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Principal survey highlights greater COVID impact on businesses in rural communities

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The prolonged economic impacts of COVID-19 have been wearing on small and medium-sized businesses, as owners report more uncertainty about when and how they may recover, according to a new report from Principal Financial Group. 

Business owners responding to the Principal Financial Well-Being Index survey are more concerned and cautious about the economic outlook than respondents to the previous survey in September. The new report compares responses from businesses collected by Principal since last spring when the coronavirus pandemic began. 

The 10-minute online survey, conducted Nov. 13-22, polled 500 business leaders from U.S. companies, in five size categories starting at two to 19 employees and ranging up to 1,000 to 10,000 employees.

Just under half — 46% — of the businesses surveyed reported being fully operational, with about 1 in every 4 businesses saying they’re uncomfortable with their current cash flow situation. However, as they consider the next 12 months, 71% expect some level of improvement in their finances. Some attribute this cautious optimism to the vaccine and government support that may alleviate the situation. 

Amy Friedrich, president of U.S. Insurance Solutions with Principal, said that while the vaccine rollout will be a big help, there’s no quick and easy fix. 

“Small business relief programs should continue to support stability but certain sectors may need more support to see any 2021 growth,” she said in a statement. “Patience, creativity, and continued resilience will likely be key traits for businesses in what could be an uneven recovery year.”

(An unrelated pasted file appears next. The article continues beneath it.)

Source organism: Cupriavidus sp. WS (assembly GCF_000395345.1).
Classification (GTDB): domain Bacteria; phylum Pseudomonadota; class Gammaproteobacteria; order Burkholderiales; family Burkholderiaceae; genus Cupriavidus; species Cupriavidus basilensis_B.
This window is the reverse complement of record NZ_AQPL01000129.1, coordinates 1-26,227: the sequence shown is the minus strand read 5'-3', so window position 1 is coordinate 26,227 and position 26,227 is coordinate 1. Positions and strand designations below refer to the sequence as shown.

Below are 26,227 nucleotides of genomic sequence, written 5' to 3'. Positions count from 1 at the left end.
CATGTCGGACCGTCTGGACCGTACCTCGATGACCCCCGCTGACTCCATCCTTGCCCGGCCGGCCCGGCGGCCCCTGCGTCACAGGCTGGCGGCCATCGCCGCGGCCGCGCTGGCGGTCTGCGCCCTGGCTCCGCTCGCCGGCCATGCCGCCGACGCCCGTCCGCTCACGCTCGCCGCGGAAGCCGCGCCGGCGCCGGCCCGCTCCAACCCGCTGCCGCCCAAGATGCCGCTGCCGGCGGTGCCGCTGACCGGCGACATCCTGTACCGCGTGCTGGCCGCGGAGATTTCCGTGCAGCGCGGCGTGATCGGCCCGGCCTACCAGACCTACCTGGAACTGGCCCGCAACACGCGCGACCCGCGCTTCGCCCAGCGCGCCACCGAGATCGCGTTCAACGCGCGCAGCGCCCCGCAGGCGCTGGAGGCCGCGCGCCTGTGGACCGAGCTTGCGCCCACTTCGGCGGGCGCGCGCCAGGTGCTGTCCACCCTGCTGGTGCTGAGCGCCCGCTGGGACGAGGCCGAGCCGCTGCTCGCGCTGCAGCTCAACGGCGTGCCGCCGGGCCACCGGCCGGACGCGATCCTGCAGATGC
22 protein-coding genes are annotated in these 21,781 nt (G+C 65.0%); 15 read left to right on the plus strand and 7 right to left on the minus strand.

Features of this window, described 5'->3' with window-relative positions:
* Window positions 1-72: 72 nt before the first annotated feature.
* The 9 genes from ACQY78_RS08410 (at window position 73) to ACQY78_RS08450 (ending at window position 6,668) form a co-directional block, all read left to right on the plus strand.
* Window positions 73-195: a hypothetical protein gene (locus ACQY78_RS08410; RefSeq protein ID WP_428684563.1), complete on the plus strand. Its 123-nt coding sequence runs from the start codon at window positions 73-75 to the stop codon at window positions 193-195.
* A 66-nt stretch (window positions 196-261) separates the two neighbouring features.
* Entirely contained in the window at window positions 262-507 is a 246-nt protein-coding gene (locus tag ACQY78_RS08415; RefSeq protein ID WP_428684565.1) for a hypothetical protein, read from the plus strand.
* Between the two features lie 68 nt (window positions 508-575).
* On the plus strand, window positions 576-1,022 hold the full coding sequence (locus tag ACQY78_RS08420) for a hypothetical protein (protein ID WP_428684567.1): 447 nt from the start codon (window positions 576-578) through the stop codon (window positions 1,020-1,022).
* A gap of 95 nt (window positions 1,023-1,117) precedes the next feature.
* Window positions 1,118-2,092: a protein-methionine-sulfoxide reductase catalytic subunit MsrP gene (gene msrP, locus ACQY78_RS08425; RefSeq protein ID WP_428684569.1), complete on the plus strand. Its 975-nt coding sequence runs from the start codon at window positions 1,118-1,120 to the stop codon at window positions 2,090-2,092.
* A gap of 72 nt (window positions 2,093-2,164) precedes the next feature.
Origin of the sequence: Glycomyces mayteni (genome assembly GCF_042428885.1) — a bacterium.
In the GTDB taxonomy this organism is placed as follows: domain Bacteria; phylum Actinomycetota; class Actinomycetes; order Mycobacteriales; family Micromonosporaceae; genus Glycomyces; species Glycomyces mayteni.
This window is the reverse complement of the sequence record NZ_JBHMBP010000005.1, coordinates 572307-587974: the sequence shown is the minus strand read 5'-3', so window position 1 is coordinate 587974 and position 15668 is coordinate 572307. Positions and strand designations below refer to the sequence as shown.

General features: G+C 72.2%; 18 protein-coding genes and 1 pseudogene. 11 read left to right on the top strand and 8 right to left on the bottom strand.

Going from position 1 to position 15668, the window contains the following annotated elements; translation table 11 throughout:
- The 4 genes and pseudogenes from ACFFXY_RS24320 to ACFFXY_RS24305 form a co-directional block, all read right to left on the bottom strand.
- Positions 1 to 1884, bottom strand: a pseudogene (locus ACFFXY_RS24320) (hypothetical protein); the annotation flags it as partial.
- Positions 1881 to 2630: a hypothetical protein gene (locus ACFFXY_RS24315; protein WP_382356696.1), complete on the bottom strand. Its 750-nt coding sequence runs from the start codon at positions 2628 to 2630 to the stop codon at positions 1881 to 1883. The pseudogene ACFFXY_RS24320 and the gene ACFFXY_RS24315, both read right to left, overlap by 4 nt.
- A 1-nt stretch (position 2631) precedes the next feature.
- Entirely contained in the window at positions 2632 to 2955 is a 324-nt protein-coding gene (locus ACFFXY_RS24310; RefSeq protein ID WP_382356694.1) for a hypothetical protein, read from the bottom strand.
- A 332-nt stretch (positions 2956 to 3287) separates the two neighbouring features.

The most recent survey results highlight discrepancies between how U.S. rural and metro small and medium-sized businesses are being affected by the economic challenges of COVID-19. Less than a quarter of rural businesses reported being fully operational, compared with almost half of metro respondents. 

Additionally, one-third of rural businesses believe their local economy is declining, in comparison with 18% of metro businesses. And 61% of rural businesses feel unsupported or impartial to federal government policies or initiatives designed to help their businesses, compared with 36% of metro counterparts. 

During this last survey, top priorities of business owners included the health of their employees and themselves (42%), supporting employees emotionally and mentally during this time (32%), and paying employees’ salaries and benefits (29%).

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